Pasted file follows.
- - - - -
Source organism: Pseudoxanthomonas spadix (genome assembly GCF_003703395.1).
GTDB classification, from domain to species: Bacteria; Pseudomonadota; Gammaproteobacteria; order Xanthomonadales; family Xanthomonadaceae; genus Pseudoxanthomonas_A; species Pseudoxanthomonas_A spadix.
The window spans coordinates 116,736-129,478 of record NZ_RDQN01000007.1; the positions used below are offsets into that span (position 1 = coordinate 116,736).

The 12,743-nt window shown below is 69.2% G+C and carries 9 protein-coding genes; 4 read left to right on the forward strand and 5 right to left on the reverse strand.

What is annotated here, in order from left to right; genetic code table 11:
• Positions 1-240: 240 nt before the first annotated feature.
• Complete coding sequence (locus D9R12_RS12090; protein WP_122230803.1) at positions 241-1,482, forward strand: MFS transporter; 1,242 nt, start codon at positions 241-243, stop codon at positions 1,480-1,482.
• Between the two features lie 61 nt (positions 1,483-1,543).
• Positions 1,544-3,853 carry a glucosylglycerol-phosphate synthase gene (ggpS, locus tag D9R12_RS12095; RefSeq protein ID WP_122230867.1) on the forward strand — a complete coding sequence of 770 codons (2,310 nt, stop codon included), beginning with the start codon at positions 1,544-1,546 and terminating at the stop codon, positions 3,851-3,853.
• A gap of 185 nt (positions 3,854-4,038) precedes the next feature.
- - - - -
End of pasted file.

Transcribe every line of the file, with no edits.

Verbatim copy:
Source organism: Pseudoxanthomonas spadix (genome assembly GCF_003703395.1).
GTDB classification, from domain to species: Bacteria; Pseudomonadota; Gammaproteobacteria; order Xanthomonadales; family Xanthomonadaceae; genus Pseudoxanthomonas_A; species Pseudoxanthomonas_A spadix.
The window spans coordinates 116,736-129,478 of record NZ_RDQN01000007.1; the positions used below are offsets into that span (position 1 = coordinate 116,736).

The 12,743-nt window shown below is 69.2% G+C and carries 9 protein-coding genes; 4 read left to right on the forward strand and 5 right to left on the reverse strand.

What is annotated here, in order from left to right; genetic code table 11:
• Positions 1-240: 240 nt before the first annotated feature.
• Complete coding sequence (locus D9R12_RS12090; protein WP_122230803.1) at positions 241-1,482, forward strand: MFS transporter; 1,242 nt, start codon at positions 241-243, stop codon at positions 1,480-1,482.
• Between the two features lie 61 nt (positions 1,483-1,543).
• Positions 1,544-3,853 carry a glucosylglycerol-phosphate synthase gene (ggpS, locus tag D9R12_RS12095; RefSeq protein ID WP_122230867.1) on the forward strand — a complete coding sequence of 770 codons (2,310 nt, stop codon included), beginning with the start codon at positions 1,544-1,546 and terminating at the stop codon, positions 3,851-3,853.
• A gap of 185 nt (positions 3,854-4,038) precedes the next feature.